Brooks Robinson, who played his entire 23-year career with the Baltimore Orioles, has passed away of natural causes. He was 86.
His career was extraordinary. A reputation as perhaps the best defensive third baseman ever to play the game, nicknamed "Hoover" because he vacuumed up anything hit in his general direction. An 18-time All Star. Sixteen consecutive Gold Gloves. Four American League pennants and two World Championships. MVP of the 1970 World Series. A career total of 2,848 hits and 268 home runs. And, of course, election to the Baseball Hall of Fame.
In a lovely piece in this morning's Washington Post, sportswriter Dave Sheinin points out that Robinson was a good and decent man, kind to fans, humble about his celebrity, and available to all. "If you lived in Baltimore and never shook Brooksie’s hand, it’s because you never tried," he writes.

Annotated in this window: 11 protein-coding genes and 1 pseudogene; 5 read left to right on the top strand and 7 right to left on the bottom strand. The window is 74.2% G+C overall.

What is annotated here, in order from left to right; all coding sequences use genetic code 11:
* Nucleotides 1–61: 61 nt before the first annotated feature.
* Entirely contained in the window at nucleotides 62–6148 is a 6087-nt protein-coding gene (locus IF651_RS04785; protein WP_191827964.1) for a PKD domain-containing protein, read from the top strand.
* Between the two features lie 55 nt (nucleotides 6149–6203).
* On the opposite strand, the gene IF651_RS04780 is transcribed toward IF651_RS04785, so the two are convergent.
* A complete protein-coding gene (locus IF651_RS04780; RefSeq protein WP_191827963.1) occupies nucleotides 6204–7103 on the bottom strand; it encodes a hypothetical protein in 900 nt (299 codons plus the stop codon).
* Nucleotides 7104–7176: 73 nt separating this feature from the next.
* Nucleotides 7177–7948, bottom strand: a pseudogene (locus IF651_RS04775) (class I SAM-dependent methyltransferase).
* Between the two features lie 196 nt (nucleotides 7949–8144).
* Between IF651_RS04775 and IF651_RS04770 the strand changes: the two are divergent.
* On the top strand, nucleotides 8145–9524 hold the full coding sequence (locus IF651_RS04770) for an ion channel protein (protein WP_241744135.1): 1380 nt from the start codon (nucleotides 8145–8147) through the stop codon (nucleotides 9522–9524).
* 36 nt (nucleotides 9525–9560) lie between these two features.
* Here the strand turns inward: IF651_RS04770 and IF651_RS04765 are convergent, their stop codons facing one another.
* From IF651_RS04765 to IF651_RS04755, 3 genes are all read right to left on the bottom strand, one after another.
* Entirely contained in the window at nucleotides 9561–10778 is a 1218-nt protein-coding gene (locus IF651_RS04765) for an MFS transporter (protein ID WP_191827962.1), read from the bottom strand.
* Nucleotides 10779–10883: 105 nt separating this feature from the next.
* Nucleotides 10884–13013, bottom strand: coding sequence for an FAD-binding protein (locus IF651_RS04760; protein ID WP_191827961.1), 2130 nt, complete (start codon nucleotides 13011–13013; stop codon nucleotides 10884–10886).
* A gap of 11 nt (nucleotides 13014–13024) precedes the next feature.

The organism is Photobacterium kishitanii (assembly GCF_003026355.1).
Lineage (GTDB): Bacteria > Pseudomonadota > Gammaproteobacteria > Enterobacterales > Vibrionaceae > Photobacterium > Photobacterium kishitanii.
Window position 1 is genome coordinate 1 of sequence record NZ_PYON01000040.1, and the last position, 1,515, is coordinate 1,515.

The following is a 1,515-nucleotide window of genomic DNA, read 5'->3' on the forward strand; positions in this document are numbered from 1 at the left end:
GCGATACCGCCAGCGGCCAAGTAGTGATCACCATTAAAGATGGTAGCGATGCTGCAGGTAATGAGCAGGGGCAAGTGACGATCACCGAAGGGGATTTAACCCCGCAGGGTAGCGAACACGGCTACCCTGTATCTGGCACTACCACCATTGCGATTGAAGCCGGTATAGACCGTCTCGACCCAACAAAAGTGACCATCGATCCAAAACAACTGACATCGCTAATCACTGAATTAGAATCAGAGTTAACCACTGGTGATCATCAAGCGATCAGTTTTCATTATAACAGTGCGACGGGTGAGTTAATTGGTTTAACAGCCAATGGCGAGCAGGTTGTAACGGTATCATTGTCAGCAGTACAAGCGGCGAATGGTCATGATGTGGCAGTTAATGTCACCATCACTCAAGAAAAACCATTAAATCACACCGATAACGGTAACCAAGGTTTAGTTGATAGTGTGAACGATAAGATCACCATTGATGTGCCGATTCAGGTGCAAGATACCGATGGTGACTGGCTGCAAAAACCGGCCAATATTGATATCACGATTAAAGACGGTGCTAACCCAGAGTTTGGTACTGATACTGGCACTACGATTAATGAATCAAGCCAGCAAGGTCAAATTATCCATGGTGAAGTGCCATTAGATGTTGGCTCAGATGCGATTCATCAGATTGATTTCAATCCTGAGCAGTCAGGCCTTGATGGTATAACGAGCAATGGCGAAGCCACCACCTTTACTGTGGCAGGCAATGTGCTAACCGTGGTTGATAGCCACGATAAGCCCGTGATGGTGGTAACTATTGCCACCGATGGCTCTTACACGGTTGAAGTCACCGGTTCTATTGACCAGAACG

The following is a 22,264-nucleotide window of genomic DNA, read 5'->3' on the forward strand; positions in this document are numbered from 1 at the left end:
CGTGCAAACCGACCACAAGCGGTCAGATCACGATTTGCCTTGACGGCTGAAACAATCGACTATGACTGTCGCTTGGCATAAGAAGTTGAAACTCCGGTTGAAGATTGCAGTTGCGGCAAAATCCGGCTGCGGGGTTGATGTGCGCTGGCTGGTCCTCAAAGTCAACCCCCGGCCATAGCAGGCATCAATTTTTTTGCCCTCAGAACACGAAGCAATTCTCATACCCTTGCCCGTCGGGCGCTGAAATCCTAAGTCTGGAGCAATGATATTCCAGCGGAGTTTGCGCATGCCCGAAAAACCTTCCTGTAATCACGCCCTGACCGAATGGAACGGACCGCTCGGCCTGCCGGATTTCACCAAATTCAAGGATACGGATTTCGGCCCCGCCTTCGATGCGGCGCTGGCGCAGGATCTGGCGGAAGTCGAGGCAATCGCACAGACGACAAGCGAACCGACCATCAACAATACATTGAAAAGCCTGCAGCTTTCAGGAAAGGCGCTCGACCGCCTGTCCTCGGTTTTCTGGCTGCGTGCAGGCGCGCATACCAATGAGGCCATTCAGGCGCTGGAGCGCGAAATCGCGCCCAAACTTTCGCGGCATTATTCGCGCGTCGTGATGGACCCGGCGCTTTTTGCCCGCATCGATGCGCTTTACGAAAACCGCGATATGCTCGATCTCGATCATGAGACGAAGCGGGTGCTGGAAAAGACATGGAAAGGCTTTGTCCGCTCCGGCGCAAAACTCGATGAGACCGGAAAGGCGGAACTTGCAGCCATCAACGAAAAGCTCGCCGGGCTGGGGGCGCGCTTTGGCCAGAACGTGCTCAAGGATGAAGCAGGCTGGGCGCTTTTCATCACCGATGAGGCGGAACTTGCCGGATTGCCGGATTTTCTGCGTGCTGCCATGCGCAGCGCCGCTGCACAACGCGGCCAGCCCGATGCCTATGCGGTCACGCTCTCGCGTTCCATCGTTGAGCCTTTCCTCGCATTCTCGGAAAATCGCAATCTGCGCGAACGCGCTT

And, he quotes another sportswriter, R. Gordon Beard, who wrote in 1977 that while a candy bar was named for New York Yankees star Reggie Jackson, in Baltimore, “We name our children for him.”
"Celebrity is not the same as decency," Sheinin writes, "and not every hero is worthy of memorializing with something as personal and eternal as a child’s name — but Baltimore Orioles legend Brooks Robinson, who died Tuesday at 86, absolutely was."